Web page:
U.S. stock index futures pointed to a higher open on Wednesday ahead of the conclusion of the Federal Reserve's two-day policy meeting.

Futures on the Dow Jones Industrial Average were up 0.09 percent, futures on the Standard & Poor's 500 Index were up 0.27 percent and those on the Nasdaq 100 Index were up 0.50 percent.

Investors are likely to focus on the Federal Open Market Committee's (FOMC) two-day meeting, which concludes Wednesday. The FOMC statement, the primary tool used by the panel to communicate with investors about its monetary policy, is due to be released at 2:00 p.m. EDT followed by Bernanke’s press conference at 2:30 p.m. EDT.

Analysts believe that the February FOMC meeting will not result in any material changes to the Fed’s current $85 billion monthly asset purchase program despite recent improvement in labor market conditions and growing concerns over the costs of its ultra-loose monetary policy.

The interest rate is expected to remain unchanged at 0.25 percent. The Federal Reserve has kept interest rates at historic lows in the range between 0 percent and 0.25 percent in an attempt to increase consumer demand and business operations by making borrowing cheaper.

“We expect the Fed Chairman to reiterate the FOMC’s support for an extended period of highly accommodative policy, while continuing to carefully monitor the risk/ benefit profile of its balance sheet policies. We do not anticipate any hints, suggesting near-term plans to curb the asset purchase program,” a note from Credit Agricole said.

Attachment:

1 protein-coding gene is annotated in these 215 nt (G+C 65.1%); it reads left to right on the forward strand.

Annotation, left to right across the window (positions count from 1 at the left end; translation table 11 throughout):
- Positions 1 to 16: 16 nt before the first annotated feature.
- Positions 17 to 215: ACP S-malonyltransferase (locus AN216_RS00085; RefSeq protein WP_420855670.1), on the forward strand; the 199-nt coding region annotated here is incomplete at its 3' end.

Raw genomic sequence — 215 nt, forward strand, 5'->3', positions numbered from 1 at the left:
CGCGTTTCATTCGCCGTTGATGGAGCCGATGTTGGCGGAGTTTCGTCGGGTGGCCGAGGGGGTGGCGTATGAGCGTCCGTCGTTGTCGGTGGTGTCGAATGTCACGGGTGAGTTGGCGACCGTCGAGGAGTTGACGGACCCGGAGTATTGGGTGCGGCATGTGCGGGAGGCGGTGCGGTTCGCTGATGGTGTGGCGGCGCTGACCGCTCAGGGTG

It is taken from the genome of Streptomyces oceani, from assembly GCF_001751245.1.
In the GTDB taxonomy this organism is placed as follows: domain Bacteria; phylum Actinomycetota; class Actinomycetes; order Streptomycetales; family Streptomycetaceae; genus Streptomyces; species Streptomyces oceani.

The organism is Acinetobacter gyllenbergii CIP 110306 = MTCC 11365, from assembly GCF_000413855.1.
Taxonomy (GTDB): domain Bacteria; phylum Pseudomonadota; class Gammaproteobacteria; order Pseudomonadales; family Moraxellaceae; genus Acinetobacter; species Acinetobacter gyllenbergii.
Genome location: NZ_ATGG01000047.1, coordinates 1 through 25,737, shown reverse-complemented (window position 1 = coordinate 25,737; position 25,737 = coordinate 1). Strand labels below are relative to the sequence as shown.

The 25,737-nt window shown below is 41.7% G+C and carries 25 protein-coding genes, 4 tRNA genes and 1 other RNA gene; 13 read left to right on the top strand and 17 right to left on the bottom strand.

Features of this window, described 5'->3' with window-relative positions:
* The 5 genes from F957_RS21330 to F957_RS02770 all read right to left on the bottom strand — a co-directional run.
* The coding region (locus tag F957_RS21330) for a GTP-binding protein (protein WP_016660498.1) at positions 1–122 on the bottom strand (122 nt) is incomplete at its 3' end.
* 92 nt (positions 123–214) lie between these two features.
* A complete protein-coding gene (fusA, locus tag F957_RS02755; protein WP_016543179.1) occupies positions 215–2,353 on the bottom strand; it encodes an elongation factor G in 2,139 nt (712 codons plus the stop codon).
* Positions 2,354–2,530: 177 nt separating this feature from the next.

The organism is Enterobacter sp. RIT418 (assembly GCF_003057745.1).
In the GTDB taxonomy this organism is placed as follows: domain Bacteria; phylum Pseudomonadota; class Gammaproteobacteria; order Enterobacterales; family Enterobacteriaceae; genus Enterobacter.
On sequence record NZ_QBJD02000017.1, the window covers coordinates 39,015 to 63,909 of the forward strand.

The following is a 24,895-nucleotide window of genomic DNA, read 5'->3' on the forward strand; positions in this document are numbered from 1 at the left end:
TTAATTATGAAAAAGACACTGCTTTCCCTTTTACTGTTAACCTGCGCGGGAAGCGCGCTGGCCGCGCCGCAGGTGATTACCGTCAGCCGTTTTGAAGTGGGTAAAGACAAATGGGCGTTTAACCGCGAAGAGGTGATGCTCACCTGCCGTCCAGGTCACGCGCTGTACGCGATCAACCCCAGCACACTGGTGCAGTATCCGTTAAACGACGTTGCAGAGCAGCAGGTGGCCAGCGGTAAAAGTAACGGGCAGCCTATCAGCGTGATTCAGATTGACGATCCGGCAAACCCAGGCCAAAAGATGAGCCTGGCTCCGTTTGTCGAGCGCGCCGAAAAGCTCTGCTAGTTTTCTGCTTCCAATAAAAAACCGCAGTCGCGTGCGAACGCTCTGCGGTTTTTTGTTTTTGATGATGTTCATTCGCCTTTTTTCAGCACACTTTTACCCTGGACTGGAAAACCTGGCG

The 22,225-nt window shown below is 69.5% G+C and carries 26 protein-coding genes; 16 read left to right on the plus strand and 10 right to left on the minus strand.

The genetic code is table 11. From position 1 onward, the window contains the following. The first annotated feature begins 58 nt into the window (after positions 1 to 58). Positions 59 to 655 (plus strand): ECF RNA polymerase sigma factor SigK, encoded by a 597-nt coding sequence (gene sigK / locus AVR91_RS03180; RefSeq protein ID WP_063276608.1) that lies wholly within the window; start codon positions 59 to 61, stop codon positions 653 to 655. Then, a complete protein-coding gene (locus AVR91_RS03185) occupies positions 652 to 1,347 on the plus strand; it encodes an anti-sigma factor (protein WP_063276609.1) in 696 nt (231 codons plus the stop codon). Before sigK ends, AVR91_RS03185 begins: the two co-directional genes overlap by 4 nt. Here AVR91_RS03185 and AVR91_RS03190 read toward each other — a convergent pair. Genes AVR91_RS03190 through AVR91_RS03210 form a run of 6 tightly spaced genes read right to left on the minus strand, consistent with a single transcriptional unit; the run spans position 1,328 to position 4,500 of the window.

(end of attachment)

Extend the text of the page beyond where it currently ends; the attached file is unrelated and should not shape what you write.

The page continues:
Meanwhile, the Cypriot parliament's decision to reject a bank deposit tax designed to save the country from bankruptcy stoked fresh concerns about the euro zone debt crisis and will continue to weigh on markets.

International lenders over the weekend had agreed to hand the cash-strapped island nation a bailout worth 10 billion euros ($13.1 billion) but demanded Cyprus' bank customers pay as much as 10 percent of their deposits as a tax. Not a single MP voted in favor of the bill, raising concerns that even a more progressive bank levy proposal than the one voted down would have little chance of approval.

U.S. stock markets ended mixed on Tuesday as Cyprus concerns were offset by better-than-expected U.S. housing data and the ECB’s commitment to offer liquidity to the island nation within existing rules. The Dow Jones Industrial Average gained 0.03 percent, the S&P 500 Index was down 0.24 percent and the Nasdaq Composite Index fell 0.26 percent.

Data released Tuesday by the U.S. Commerce Department showed that housing starts, which measure the change in the annualized number of residential buildings that began construction each month, rose 0.8 percent to a seasonally adjusted annual rate of 917,000 units in February, while building permits jumped 4.6 percent to 946,000, their highest level since June 2008.

European stock markets were trading higher, with Germany's DAX30 gaining 0.6 percent, France's CAC 40 advancing 0.7 percent and London's FTSE 100 gaining 0.4 percent.

Asian stock markets were mixed on Wednesday. Japan’s Nikkei slumped 2.71 percent and Hong Kong’s Hang Seng gained 0.97 percent and China's Shanghai Composite surged 2.66 percent, while India’s BSE Sensex slipped 0.51 percent and South Korea’s KOSPI Composite declined 0.97 percent.